Evolutionary consequences of avian migration and dispersal /

Saved in:
Bibliographic Details
Author / Creator:Winger, Benjamin M. A., author.
Ann Arbor : ProQuest Dissertations & Theses, 2015
Description:1 electronic resource (189 pages)
Format: E-Resource Dissertations
Local Note:School code: 0330
URL for this record:http://pi.lib.uchicago.edu/1001/cat/bib/10773302
Hidden Bibliographic Details
Other authors / contributors:University of Chicago. degree granting institution.
Notes:Advisors: John M. Bates Committee members: Shannon Hackett; Marcus Kronforst; Trevor Price; Richard Ree.
Dissertation Abstracts International, Volume: 77-02(E), Section: B.
Summary:From local adaptation to macroevolutionary patterns of diversity, the course of evolution is profoundly influenced by how organisms disperse through the landscape (Bohonak 1999). For example, dispersal across barriers is an important precursor to speciation because it can result in the concomitant expansion of species' ranges and isolation of populations (Mayr 1963). Yet, ongoing dispersal between geographically separated populations can prevent them from diverging, and these competing influences of dispersal on the speciation process creates a dynamic tension that is poorly understood (Rasanen and Hendry 2008; Kisel and Barraclough 2010; Claramunt et al. 2012; Weeks and Claramunt 2014). Variation in dispersal ecology is especially consequential for lineage diversification in birds, whose movement capacity ranges from species that cover the entire globe in a single migratory event to flightless taxa with highly restricted dispersal (Belliure and Sorci 2000; Winkler 2005). On a global scale, the movements of birds are thought to have promoted ecologically and taxonomically diverse radiations (Rolland et al. 2014; Smith et al. 2014; Marki et al. 2015; Pigot and Tobias 2015). However, a consequence of high dispersal in birds are fluidly evolving geographic ranges that, like waves over sand, erase the signature of past speciation events and challenge our ability to infer species' geographic histories. In this thesis, I employ a diversity of phylogenetic, phylogeographic, and population genomic approaches to infer past geographic events in avian evolutionary history and thereby explore the evolutionary influences of avian movements, from macroevolutionary patterns of biogeography and diversification to localized patterns of range expansion and population differentiation.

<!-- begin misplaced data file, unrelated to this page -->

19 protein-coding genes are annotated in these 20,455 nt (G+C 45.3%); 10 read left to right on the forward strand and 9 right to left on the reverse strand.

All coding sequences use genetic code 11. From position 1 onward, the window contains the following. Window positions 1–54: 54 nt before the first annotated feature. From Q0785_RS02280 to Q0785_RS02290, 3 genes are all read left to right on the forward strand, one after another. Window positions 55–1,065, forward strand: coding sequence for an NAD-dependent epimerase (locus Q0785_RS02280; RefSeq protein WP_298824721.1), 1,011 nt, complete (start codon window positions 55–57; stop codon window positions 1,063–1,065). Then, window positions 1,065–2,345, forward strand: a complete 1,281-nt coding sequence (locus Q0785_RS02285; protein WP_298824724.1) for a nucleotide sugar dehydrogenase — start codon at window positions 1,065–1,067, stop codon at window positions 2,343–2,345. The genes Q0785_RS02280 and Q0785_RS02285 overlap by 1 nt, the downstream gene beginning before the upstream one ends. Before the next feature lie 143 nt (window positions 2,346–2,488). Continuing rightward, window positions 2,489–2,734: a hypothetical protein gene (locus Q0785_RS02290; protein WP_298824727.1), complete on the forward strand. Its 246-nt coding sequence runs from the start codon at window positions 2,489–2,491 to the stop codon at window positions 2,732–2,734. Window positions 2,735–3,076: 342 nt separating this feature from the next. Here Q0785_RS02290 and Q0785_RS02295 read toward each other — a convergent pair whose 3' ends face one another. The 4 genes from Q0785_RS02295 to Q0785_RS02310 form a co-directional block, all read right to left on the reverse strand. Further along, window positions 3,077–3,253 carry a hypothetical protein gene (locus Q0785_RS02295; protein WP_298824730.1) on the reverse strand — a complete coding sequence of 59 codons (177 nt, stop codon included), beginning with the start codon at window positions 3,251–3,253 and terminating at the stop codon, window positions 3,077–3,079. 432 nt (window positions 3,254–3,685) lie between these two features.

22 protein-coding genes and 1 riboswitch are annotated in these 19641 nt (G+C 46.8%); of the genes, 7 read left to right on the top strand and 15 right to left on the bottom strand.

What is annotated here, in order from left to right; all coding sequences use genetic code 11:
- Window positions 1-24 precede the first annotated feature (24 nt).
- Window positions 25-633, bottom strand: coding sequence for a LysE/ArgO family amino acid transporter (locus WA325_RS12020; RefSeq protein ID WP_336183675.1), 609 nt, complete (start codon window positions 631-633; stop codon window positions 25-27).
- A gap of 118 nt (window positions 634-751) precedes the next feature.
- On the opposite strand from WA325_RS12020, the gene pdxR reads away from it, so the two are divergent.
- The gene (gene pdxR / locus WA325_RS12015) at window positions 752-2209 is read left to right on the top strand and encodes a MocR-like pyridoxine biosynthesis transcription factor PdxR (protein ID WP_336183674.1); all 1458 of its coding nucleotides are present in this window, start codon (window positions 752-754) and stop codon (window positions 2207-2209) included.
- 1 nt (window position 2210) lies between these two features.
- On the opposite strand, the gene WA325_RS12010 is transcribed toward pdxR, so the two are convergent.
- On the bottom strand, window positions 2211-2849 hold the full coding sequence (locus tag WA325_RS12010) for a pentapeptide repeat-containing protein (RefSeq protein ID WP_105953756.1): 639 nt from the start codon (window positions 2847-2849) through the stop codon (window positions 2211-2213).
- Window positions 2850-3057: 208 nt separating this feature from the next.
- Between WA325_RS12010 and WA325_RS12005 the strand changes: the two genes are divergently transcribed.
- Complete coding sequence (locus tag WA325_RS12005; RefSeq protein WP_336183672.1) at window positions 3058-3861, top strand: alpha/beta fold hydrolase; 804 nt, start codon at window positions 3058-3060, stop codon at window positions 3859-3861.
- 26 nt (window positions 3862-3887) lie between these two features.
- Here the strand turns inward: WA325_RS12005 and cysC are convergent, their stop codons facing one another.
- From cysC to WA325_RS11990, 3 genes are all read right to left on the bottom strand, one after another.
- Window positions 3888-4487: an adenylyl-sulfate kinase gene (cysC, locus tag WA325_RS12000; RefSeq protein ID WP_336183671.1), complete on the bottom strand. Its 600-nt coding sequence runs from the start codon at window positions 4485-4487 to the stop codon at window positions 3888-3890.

In Chapter 1, I address the enigmatic evolutionary dynamics of one extreme of avian movement -- the long distance seasonal migrations of birds between breeding and nonbreeding areas. The seasonal migrations of birds and other animals have long captured human imagination, but our understanding of how these extraordinary journeys have evolved remains poor (Zink 2011). Consider the Blackpoll Warbler, a songbird renowned for its trans-oceanic migratory journey between breeding grounds in the spruce-fir forests of Canada and wintering grounds in the Amazon (Deluca et al. 2015). If a migratory species like the Blackpoll Warbler has the adaptive capacity to exist in habitats as diverse as subarctic forest and Amazonian jungle, why is its actual distribution throughout the year restricted to such highly specific, yet highly disparate regions? The complexity of these types of distributions present a considerable challenge for evolutionary inference, and consequently, most research on the evolution of geographic range has focused on species that do not migrate. Here, I address this challenge by developing a novel phylogenetic approach for reconstructing the biogeographic history of seasonal migration. The approach I present employs Bayesian phylogenetic methods and network theory to enable the simultaneous modeling of the evolution of breeding and winter ranges. The results of this chapter challenge the dominant paradigm of the evolution of migration, which contends that migration evolves when species shift their breeding ranges out of the tropics and into the temperate zone (Rappole 1995). In contrast, my results suggest that in a major radiation of New World songbirds, migration evolved more frequently via shifts of winter ranges from the temperate zone into the tropics. The results of this chapter further suggest that the evolution of migration bolstered colonization of the tropics by lineages that originated in the temperate zone, whereas tropical birds rarely invaded temperate regions. This pattern is relevant to one of the most fundamental biogeographic questions in ecology and evolution (Wiens and Donoghue 2004): Why are there more species in the tropics than in temperate regions?